Thousands of journalists risk prison sentences in Italy

Guest article by Alberto Spampinato, President of Ossigeno per l’InformazioneMLDI has been working with Ossigeno per l’Informazione since 2015 to provide legal defence to journalists, bloggers and independent media in Italy.

In Italy defamation is still a crime that can be punished with significant sanctions. When committed via the media, criminal defamation can be punished with up to six years in prison. The only European country with a higher penalty is Slovakia. Meanwhile, a draft bill that intends to reform and hopefully decriminalise defamation, or at least abolish imprisonment, has been under discussion in the Parliament for twenty years.

Currently, every year in Italy thousands of unfounded defamation charges are made to intimidate journalists. The Italian Parliament has been working since 2001 to amend the problematic defamation law, which has been in force for 70 years[1] itself.

For all the five years of the most recent parliamentary term (which ended in December 2017) the Costa Bill[2] has remained in draft form. The bill intended to end the plague of unfounded defamation charges by amending Italian defamation law, and MPs seemed close to reaching the finishing line, but to no avail. In early 2017, Ossigeno predicted that the draft bill was heading towards a dead end and suggested ways to avoid this happening. However, eight months later, on 28 December 2017, the Italian parliament was dissolved without having approved it.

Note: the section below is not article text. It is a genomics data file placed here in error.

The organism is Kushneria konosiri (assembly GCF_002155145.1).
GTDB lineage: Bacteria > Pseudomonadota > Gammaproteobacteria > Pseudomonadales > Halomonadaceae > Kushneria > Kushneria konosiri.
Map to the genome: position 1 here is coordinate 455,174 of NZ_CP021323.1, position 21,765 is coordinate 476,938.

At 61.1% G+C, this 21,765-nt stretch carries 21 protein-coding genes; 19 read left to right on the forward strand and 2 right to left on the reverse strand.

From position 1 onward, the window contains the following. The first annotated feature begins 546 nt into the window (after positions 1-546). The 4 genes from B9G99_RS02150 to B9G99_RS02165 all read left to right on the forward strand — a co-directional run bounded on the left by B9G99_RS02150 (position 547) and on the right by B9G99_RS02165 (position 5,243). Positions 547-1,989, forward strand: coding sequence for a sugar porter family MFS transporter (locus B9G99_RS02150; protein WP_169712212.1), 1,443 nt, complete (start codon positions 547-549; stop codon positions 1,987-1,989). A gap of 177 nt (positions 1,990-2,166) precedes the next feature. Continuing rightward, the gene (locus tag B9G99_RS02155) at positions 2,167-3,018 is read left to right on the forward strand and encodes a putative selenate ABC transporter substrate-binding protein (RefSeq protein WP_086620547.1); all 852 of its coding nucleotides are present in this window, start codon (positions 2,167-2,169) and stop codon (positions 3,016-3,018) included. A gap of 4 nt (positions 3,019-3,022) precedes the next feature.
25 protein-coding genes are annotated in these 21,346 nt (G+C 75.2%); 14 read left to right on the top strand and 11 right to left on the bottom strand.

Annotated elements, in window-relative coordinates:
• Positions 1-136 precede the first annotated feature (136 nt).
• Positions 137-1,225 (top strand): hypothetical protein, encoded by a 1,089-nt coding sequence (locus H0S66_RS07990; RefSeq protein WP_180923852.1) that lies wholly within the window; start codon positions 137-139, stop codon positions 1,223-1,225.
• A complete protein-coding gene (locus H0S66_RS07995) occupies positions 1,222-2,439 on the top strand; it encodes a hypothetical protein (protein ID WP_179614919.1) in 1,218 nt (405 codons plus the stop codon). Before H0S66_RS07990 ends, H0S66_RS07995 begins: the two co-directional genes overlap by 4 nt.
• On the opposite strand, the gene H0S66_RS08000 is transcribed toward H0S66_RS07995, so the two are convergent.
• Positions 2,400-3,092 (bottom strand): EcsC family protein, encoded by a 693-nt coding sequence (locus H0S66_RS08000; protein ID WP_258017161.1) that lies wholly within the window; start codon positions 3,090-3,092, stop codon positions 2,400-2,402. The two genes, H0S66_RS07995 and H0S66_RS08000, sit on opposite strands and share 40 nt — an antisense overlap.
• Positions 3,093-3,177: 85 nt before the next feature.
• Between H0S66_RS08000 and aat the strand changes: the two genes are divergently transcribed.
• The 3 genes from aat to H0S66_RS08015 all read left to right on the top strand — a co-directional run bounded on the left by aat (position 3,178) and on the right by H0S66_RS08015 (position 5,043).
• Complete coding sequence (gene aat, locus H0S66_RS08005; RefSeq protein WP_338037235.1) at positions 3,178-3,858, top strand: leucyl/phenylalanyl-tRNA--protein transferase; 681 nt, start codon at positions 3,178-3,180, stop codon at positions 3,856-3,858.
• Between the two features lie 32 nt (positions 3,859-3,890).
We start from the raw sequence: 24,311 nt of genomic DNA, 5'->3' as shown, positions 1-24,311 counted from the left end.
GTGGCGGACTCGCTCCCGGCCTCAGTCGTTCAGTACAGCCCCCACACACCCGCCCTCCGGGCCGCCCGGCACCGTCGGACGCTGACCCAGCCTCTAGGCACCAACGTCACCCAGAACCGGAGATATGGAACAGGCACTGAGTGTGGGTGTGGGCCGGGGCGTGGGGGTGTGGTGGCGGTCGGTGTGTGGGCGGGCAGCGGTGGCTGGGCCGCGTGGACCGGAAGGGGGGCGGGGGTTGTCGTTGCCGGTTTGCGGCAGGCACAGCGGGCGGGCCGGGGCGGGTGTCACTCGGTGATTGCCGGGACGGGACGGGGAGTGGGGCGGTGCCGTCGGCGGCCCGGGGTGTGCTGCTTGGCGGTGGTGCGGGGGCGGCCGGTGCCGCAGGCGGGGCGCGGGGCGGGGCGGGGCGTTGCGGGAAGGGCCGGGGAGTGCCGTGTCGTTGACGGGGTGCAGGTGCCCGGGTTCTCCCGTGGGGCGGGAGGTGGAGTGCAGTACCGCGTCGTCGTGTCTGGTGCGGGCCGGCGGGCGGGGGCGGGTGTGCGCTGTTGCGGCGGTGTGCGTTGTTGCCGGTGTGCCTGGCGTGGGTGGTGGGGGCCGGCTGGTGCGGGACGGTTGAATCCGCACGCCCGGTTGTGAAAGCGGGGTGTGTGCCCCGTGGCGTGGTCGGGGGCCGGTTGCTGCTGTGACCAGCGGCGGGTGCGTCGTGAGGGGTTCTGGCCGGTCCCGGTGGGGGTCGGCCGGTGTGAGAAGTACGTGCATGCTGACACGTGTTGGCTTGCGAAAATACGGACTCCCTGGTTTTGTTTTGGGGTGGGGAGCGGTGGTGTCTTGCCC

The two branches of Italian Parliament, the House of Representatives and the Senate, have so far been unable to agree on or approve the same text of the draft bill. All bills must be approved by both Chambers to become law, and a pattern of each Chamber making small changes to the text created an impasse every time: with the text passing back and forth rather than becoming law. It was a five year tug of war: those in favour of reform wrestling with supporters of the status quo. Ultimately, in December 2017, the status quo won again.